The explanation behind this is the fact that semi crystalline polymers undergo a macromolecular rearrangement to form crystallite that is well arranged in structure. This leads to less space needed for the same atoms when the polymer is cooled down. 

Other factors such as part design, wall weakness and mold constraints also affect shrinkage. While it is almost impossible to eliminate shrinkage completely in injection molding, this aspect can be reduced by optimizing the gate location to control the factors that enhance shrinkage. 

Shrinkage greatly determines the positioning of the gate in an injection mold. For instance, the gate has to be positioned in a manner that it reduces shrinkage (gate pucker) while not compromising the part aesthetics and function. 

Use of large gates and direct gates also reduce shrinkage. Shrinkage along vertical flow is large while shrinkage in the direction flow is small. In such a setup, it would be more prudent to place the gate across the vertical flow to reduce shrinkage. You can use a multi-point gate rather than a point gate to increase the cavity pressure and extend the flow time, which in turn reduces the shrinkage rate.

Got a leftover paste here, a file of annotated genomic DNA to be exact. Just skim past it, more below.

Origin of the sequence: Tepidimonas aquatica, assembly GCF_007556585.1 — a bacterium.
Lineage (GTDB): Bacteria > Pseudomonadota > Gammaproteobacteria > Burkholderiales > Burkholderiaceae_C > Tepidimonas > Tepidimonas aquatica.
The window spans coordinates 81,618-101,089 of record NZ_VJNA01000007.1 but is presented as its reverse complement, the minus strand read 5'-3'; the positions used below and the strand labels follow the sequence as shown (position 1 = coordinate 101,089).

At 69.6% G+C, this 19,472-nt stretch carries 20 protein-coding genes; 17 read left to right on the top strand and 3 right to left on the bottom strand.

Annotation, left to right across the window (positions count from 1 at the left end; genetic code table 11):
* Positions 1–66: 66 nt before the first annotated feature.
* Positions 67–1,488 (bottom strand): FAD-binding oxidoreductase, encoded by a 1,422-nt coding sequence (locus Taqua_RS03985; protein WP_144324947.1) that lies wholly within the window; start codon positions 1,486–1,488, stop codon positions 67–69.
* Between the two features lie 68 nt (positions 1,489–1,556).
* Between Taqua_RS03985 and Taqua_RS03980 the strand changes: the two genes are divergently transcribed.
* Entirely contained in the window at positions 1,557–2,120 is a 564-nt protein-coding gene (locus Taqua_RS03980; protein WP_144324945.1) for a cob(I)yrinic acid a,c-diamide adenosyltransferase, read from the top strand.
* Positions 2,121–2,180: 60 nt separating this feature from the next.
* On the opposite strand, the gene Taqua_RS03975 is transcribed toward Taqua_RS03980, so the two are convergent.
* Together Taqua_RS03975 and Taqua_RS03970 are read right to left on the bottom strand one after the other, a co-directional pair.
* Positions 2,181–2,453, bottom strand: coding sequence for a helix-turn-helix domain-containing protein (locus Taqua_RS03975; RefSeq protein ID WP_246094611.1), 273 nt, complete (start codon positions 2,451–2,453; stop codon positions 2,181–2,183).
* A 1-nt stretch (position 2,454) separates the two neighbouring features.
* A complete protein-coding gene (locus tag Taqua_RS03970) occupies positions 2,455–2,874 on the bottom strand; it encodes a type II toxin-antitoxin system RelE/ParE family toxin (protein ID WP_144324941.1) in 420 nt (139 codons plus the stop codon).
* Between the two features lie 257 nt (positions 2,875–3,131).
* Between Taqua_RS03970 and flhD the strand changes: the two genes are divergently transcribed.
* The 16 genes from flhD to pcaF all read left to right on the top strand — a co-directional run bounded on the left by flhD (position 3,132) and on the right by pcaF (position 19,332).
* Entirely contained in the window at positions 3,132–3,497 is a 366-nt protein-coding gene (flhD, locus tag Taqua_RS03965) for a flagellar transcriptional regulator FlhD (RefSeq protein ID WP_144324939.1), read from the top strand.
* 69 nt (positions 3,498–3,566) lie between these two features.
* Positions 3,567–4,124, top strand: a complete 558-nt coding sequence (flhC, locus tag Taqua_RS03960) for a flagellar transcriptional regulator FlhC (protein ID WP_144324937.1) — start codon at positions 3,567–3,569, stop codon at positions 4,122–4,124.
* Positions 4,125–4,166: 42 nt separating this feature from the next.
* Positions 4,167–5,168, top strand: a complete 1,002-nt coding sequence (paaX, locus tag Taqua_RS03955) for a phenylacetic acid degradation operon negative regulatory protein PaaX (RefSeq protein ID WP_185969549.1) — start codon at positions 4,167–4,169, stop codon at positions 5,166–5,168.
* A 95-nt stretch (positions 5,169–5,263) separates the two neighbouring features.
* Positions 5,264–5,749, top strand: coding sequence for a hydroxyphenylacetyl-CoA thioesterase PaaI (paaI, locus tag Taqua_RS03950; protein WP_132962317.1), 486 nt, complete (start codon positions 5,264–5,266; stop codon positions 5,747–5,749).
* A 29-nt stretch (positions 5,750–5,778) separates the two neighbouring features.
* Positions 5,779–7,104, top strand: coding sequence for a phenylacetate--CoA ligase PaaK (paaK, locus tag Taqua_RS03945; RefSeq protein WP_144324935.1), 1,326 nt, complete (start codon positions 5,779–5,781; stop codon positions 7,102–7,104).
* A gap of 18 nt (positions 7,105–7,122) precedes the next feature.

Techniques for Effective Degating

Injection molded parts require a finishing touch to ensure that the products are of the desired aesthetic appearance and quality. With injection molding, some products may have protruding and extruding plastic parts which need to be removed in the finishing process. The process of removing these parts caused by gates is what is called gate trimming or degating. 

Degating is normally done either manually or automatically using a jig, a robot or an in-mold degating. The manual process of degating usually involves the operator removing or trimming the gate using a clutter. This method is advantageous as it serves as a quality control mechanism because the operators have to inspect the injection molded products one by one.